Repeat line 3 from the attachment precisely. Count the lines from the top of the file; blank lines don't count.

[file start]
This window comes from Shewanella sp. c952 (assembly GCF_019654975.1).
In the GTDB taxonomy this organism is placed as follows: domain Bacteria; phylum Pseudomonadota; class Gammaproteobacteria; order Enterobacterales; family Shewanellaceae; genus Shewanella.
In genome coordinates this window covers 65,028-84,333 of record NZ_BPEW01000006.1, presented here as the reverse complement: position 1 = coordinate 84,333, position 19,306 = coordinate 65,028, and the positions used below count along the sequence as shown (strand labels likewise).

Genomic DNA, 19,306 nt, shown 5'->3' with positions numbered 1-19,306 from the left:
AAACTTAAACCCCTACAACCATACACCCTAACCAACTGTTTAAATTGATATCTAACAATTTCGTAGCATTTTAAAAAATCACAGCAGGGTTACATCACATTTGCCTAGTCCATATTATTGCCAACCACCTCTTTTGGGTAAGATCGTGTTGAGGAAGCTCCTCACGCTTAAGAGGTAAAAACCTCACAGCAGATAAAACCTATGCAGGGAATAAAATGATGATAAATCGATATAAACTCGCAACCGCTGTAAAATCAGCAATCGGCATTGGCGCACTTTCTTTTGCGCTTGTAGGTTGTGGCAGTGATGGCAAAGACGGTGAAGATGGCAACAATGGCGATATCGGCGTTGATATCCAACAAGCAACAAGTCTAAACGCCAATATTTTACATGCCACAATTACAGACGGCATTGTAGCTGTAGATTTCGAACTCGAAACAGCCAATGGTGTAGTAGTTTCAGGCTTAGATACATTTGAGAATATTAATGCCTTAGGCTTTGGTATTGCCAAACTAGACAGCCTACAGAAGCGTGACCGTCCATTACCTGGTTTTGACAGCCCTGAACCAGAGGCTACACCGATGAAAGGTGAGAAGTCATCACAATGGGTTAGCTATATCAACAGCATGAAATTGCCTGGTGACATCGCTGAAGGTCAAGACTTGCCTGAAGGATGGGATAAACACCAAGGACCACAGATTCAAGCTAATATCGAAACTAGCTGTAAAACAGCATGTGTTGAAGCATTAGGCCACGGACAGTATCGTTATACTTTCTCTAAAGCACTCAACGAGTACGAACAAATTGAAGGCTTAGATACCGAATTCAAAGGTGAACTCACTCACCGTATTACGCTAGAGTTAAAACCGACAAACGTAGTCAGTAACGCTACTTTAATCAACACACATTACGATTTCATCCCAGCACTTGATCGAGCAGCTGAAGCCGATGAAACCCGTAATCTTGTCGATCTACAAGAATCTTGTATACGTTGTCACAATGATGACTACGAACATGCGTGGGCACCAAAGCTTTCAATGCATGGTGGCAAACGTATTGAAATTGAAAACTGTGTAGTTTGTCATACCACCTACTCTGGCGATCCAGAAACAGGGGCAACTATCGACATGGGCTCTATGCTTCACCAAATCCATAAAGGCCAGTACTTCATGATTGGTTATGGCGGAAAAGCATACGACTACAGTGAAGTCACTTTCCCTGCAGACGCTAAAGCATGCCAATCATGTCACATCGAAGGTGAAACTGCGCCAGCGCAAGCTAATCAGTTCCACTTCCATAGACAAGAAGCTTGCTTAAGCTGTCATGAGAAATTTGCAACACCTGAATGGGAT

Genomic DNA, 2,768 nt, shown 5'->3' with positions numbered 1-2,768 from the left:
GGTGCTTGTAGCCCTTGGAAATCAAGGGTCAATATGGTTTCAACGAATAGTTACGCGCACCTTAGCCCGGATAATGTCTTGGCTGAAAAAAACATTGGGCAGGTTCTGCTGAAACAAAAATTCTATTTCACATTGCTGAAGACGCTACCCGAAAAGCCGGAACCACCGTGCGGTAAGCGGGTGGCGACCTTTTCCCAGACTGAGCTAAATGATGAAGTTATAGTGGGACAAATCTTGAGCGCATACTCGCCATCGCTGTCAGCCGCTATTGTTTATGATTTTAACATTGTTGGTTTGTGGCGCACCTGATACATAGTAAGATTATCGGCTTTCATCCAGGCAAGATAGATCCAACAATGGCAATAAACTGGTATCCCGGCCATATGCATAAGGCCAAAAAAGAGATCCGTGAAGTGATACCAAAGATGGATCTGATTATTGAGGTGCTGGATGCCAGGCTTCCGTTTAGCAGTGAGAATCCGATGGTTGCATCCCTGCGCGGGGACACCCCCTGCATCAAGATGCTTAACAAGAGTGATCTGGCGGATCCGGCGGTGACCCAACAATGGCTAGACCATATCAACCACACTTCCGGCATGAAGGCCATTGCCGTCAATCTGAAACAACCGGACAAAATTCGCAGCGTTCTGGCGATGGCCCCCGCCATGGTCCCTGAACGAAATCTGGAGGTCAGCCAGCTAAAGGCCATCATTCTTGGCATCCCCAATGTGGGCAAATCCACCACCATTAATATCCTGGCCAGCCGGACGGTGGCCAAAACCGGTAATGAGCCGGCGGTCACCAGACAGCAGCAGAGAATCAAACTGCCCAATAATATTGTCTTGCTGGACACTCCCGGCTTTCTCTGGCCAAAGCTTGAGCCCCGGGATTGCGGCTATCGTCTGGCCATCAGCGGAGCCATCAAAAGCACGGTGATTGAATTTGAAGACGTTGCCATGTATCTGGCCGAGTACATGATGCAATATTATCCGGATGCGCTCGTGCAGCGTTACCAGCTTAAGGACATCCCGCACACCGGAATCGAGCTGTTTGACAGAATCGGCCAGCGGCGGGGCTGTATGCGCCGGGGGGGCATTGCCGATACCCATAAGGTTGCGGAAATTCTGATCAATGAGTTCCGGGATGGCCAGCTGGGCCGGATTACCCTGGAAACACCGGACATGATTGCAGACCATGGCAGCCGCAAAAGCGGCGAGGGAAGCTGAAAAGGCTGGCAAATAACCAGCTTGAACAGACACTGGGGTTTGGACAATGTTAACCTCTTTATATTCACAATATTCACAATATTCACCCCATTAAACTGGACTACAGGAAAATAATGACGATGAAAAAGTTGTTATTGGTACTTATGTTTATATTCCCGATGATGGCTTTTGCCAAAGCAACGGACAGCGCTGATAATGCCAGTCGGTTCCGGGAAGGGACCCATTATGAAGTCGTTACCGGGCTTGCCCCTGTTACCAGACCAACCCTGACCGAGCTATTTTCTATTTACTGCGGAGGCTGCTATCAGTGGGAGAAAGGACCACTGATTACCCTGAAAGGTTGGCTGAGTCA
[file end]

In genome coordinates this window covers 65,028-84,333 of record NZ_BPEW01000006.1, presented here as the reverse complement: position 1 = coordinate 84,333, position 19,306 = coordinate 65,028, and the positions used below count along the sequence as shown (strand labels likewise).